The photographer’s new film, about global maritime trade, has been hailed by Occupy activists. Its maker has spent a life challenging new forms of capitalism
Water has always played a large part in the photographer Allan Sekula’s life. As a student in San Diego at the end of the 1960s, he used to wander downtown and gaze up at the flophouse hotels through whose windows he could see money being exchanged between prostitutes and sailors. “It was Edward Hopper on military steroids,” he recalls. “That was the time of Vietnam, and there were even mutinies on some ships – especially among African-American sailors who were protesting against racism in the navy. Young guys my age from the west coast were being dehumanised and turned into a few good men.
“They’d come to the fence of the Marine Corps Recruiting Depot and say: ‘If I can get over this fence will you meet me at the laundromat down the street in an hour with a car?’ We managed to get some of them out. But often the shore patrol and navy police would come and pull them away. They’d be taken to brigs, assigned to a motivation platoon, and beaten up. The depot was next to an international airport on the waterfront, and some of the recruits were so desperate to escape they’d tried to get away by running across the runways, where they’d be hit by planes and be killed. This never appeared on the news.”
Sekula, who had grown up in the Los Angeles harbour town of San Pedro, was learning that the maritime world, far from being a realm of pleasure cruises and play, was riven by struggle and class conflict. Since then much of his extraordinary body of experimental work has been devoted to chronicling the social, economic and political dynamics of life on the oceans. His latest exercise in hydropoetics, a cine-essay entitled The Forgotten Space that he co-directed with Noël Burch, uses the statistic that 90% of cargoes today are carried by ship as its cue to develop a wide-ranging thesis about containerisation, globalisation and invisible labour.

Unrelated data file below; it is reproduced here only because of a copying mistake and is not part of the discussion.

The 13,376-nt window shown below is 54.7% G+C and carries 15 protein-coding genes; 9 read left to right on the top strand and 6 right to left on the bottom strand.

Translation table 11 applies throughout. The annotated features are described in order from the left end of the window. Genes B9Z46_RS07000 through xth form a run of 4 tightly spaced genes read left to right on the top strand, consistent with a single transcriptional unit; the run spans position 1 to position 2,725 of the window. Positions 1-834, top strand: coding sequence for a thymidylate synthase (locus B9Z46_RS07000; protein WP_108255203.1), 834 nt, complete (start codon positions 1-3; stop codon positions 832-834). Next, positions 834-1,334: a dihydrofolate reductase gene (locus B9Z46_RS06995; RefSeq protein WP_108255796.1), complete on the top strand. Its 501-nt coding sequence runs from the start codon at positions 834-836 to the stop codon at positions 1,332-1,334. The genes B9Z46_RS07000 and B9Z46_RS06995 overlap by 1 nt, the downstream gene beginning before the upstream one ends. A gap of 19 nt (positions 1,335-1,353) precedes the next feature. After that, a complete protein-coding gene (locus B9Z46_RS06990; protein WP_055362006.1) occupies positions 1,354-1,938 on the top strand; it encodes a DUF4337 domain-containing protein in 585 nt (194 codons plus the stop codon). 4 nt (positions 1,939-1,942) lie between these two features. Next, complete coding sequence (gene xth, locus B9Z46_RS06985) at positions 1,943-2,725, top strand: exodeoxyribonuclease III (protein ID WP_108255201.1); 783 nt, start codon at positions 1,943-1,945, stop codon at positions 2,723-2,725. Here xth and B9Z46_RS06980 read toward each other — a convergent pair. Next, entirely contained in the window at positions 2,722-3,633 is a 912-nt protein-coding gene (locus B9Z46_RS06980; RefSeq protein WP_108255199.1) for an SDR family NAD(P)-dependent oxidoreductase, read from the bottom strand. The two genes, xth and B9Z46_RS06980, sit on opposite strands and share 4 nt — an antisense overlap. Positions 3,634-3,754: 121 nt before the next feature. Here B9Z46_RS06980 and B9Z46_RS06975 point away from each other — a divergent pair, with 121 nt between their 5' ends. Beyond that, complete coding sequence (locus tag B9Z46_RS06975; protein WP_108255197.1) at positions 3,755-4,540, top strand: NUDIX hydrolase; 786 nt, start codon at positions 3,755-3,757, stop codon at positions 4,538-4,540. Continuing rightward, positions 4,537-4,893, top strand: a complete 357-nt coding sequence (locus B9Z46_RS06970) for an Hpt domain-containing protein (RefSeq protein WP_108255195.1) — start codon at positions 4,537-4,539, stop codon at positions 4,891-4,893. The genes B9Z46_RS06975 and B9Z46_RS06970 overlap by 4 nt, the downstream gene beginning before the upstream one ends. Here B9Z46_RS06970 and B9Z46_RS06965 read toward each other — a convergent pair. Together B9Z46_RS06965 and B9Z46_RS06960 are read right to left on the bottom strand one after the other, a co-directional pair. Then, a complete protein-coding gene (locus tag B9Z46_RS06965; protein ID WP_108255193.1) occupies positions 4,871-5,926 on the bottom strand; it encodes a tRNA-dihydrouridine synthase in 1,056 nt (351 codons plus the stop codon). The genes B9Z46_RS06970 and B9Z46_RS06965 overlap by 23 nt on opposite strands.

Seas are fascinating, Sekula argues, because of the counter-orthodoxies and refutations they offer to modern political thought. “In Alain Tanner’s Les Hommes Du Port, a documentary about dockworkers in Genoa, he says: ‘The time of the sea runs counter to the lie.’ He doesn’t say what the lie is. But you know: it’s everything about neoliberalism. The sea is all about slow time – things move slowly, there’s a lot of waiting – and as such it contradicts all the mythologies of instantaneity perpetuated by electronic media.”
Sekula believes that seafaring work, like many other forms of manual labour, is ignored by many journalists whose own class status predisposes them towards fixating on white-collar and mental labour. But, as The Forgotten Space shows to haunting effect, this invisibility is also structural: containerisation has depeopled the bustling port cultures of previous eras and left in their wake automated landscapes.
Sekula, who was born in 1951 and whose grandfather migrated to the US from Poland, thinks that America has a particular amnesia regarding its relation to the sea. “We’ve always focused on the frontier hypothesis of US history. In spite of the takeover of the Panama Canal and the annexing of Hawaii, the sequential opening of western space has mainly been seen as a matter of terrestrial dominion. Today the function of the US navy is to protect the sea lanes of the world – that’s free trade. And it’s America’s technical and legal innovations that have made the globalisation of sea trade possible.”